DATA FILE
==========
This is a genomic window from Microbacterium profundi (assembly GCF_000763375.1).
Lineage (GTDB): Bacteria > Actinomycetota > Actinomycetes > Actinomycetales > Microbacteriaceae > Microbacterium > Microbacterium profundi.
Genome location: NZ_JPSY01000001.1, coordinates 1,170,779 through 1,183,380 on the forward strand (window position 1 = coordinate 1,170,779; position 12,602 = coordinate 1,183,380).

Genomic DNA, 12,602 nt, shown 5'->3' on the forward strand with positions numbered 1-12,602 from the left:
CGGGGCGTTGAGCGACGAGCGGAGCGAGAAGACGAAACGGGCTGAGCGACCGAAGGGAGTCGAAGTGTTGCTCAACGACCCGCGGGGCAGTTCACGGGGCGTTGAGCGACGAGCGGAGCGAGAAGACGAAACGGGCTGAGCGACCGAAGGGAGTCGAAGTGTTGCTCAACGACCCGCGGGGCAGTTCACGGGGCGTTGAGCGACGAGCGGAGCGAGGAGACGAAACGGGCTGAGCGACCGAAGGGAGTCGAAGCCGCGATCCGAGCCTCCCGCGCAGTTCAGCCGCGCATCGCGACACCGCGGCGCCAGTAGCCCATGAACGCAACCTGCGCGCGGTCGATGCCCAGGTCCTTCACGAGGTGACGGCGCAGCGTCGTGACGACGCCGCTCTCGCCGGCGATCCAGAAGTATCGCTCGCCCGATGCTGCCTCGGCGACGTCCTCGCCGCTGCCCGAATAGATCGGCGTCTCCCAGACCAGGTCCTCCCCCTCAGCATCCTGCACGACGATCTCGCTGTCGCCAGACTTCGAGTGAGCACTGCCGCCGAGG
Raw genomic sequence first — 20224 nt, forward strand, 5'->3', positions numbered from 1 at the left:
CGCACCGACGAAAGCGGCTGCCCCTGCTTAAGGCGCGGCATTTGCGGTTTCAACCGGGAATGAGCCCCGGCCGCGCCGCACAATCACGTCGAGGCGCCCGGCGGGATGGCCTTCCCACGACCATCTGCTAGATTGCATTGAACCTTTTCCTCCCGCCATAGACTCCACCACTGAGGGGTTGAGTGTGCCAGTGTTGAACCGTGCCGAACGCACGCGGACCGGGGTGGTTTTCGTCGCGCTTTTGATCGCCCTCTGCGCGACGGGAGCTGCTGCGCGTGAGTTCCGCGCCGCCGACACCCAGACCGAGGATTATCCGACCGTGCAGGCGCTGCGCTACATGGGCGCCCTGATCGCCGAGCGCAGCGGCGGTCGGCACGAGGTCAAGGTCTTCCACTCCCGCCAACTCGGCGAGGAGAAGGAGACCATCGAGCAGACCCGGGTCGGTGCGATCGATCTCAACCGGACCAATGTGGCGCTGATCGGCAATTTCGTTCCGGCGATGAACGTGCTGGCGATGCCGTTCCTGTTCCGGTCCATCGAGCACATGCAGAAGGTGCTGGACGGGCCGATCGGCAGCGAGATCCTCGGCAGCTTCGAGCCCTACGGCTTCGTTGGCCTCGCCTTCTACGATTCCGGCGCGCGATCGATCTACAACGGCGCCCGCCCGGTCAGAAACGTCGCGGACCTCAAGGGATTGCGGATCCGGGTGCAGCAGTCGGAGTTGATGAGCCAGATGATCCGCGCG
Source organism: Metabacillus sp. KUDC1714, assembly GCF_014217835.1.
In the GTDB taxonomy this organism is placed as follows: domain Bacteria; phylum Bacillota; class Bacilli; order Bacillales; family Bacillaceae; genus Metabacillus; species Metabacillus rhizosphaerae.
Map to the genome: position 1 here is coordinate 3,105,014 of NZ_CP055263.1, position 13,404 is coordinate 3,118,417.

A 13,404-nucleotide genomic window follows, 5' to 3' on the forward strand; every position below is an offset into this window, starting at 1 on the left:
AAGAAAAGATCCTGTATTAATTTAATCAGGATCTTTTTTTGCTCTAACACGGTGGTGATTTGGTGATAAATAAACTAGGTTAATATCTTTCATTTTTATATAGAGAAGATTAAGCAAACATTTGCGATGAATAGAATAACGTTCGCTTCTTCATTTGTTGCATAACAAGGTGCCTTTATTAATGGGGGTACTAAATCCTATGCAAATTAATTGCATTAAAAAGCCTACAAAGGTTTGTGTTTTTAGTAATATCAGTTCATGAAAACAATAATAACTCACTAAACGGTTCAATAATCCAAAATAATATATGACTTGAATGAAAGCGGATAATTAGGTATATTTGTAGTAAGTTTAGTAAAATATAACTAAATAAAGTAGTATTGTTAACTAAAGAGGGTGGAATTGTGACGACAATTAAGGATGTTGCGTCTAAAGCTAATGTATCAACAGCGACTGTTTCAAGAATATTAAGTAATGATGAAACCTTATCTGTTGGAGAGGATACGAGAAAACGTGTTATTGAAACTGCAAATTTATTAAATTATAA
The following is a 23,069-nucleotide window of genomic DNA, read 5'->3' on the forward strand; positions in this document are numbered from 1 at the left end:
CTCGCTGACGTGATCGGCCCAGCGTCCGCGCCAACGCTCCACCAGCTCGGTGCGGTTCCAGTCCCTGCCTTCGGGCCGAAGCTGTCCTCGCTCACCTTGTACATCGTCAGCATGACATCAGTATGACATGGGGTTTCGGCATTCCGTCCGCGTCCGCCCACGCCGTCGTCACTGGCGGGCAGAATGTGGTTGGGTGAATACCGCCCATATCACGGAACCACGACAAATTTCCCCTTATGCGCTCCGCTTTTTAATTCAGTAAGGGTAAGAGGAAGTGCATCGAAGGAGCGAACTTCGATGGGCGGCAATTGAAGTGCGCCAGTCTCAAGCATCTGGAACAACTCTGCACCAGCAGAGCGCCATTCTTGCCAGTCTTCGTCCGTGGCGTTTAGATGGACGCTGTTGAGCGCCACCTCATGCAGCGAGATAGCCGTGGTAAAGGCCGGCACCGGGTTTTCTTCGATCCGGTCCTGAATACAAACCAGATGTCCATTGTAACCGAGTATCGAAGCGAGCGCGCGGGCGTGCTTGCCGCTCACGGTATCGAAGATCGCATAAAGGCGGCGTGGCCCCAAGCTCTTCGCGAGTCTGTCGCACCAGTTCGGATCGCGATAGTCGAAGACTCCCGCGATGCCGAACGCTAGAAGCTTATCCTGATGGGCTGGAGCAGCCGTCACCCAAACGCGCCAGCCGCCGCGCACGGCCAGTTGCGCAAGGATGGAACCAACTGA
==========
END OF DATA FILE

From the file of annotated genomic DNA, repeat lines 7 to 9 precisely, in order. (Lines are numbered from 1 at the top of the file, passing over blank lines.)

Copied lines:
CGCACCGACGAAAGCGGCTGCCCCTGCTTAAGGCGCGGCATTTGCGGTTTCAACCGGGAATGAGCCCCGGCCGCGCCGCACAATCACGTCGAGGCGCCCGGCGGGATGGCCTTCCCACGACCATCTGCTAGATTGCATTGAACCTTTTCCTCCCGCCATAGACTCCACCACTGAGGGGTTGAGTGTGCCAGTGTTGAACCGTGCCGAACGCACGCGGACCGGGGTGGTTTTCGTCGCGCTTTTGATCGCCCTCTGCGCGACGGGAGCTGCTGCGCGTGAGTTCCGCGCCGCCGACACCCAGACCGAGGATTATCCGACCGTGCAGGCGCTGCGCTACATGGGCGCCCTGATCGCCGAGCGCAGCGGCGGTCGGCACGAGGTCAAGGTCTTCCACTCCCGCCAACTCGGCGAGGAGAAGGAGACCATCGAGCAGACCCGGGTCGGTGCGATCGATCTCAACCGGACCAATGTGGCGCTGATCGGCAATTTCGTTCCGGCGATGAACGTGCTGGCGATGCCGTTCCTGTTCCGGTCCATCGAGCACATGCAGAAGGTGCTGGACGGGCCGATCGGCAGCGAGATCCTCGGCAGCTTCGAGCCCTACGGCTTCGTTGGCCTCGCCTTCTACGATTCCGGCGCGCGATCGATCTACAACGGCGCCCGCCCGGTCAGAAACGTCGCGGACCTCAAGGGATTGCGGATCCGGGTGCAGCAGTCGGAGTTGATGAGCCAGATGATCCGCGCG
Source organism: Metabacillus sp. KUDC1714, assembly GCF_014217835.1.
In the GTDB taxonomy this organism is placed as follows: domain Bacteria; phylum Bacillota; class Bacilli; order Bacillales; family Bacillaceae; genus Metabacillus; species Metabacillus rhizosphaerae.